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Food and flavor companies are on the hunt for the next best super berry.
Berries, which are some of the top nutritionally rich foods, are in everything from smoothies to breakfast cereals, juices, yogurts and granola bars. Their presence seems to calm those on the health and diet circuit as well as picky eating toddlers.
Blueberries have been the king of the berry aisle for years as they transformed muffins and pancakes into super foods worthy of even the pickiest foodies. Now the new kid is on the rise, we just don’t yet know which berry that will be.
Since 2008, marketers have introduced 358 products with goji berries as an ingredient, about 200 with bilberry and more than 500 with elderberry, the later is used a lot as a natural food coloring.
Berries, because of their tiny size, demand more labor intensive handpicking and special packaging is added to protect the product to its final destination.
The result is that berries remain a “premium” product, with an average retail price closer to $3 a pound compared to stone fruits like plums, peaches and nectarines whose unit prices are near $1.50 per pound.
In the past two years alone sales of berries have risen nearly 18 percent despite an average 4 percent rise in retail prices during the same period. Sales of raspberries rose 31 percent, and blackberries and bluberries 27 and 25 percent respectively. Strawberries’ 11 percent growth is actually considered a drag.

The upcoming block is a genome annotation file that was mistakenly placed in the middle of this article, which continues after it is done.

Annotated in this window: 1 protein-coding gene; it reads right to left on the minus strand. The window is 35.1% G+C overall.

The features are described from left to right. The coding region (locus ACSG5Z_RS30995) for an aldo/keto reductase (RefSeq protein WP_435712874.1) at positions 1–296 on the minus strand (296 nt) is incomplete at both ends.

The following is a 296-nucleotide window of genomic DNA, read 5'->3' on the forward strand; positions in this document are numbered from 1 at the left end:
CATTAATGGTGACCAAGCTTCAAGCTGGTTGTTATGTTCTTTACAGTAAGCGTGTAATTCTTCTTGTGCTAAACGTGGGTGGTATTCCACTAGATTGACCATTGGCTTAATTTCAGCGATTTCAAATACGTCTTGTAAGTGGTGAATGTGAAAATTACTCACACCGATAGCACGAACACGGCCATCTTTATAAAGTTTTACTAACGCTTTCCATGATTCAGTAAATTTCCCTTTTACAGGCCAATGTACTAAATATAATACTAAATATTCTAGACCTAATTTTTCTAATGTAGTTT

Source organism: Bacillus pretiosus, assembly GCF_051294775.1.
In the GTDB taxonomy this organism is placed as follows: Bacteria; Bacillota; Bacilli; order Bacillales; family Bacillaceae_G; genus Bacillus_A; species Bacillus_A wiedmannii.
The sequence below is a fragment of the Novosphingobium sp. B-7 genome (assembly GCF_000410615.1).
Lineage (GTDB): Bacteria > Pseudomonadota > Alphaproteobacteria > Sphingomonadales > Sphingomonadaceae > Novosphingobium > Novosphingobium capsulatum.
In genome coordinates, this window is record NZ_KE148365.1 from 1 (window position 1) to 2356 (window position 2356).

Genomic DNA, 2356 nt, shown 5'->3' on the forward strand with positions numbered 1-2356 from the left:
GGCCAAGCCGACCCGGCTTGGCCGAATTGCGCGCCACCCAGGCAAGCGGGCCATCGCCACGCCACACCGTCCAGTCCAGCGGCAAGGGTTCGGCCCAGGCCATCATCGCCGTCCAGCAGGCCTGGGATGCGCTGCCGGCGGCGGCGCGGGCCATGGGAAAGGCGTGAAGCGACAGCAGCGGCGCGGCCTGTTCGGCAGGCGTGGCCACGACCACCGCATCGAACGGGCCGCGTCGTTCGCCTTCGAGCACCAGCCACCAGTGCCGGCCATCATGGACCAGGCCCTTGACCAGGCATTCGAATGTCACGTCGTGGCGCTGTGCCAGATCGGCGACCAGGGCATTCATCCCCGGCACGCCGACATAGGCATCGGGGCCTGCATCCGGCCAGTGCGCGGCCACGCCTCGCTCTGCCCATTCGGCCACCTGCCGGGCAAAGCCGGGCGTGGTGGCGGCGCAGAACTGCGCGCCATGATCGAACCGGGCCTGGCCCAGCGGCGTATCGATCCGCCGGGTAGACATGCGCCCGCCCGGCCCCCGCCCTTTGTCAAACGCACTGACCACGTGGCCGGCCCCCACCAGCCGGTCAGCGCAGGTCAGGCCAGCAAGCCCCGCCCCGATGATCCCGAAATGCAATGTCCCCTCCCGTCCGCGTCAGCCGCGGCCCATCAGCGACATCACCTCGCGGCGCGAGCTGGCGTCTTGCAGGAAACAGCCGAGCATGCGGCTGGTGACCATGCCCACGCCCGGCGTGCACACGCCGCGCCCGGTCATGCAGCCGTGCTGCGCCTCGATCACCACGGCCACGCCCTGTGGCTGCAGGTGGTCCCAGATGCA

Berry commissions and growers’ sales groups have taken note of the success of blueberries and funded studies on berries which showcase individual berry effects on the growing populations of diabetes, inflammation and other ailments. In this same way “Heart Health” has become one of the new sound bites surrounding certain berries. Of course, as with a lot of marketing, consumer’s hopes outweigh most of the hype.
On the rise for next year is the Olallieberry, a hybrid cross of loganberry and youngberry, a California native. No matter which will become the new king of berries we can all count on enjoying the journey.
Susan Woody has been a home and garden writer for more than 20 years and is an advanced master gardener.
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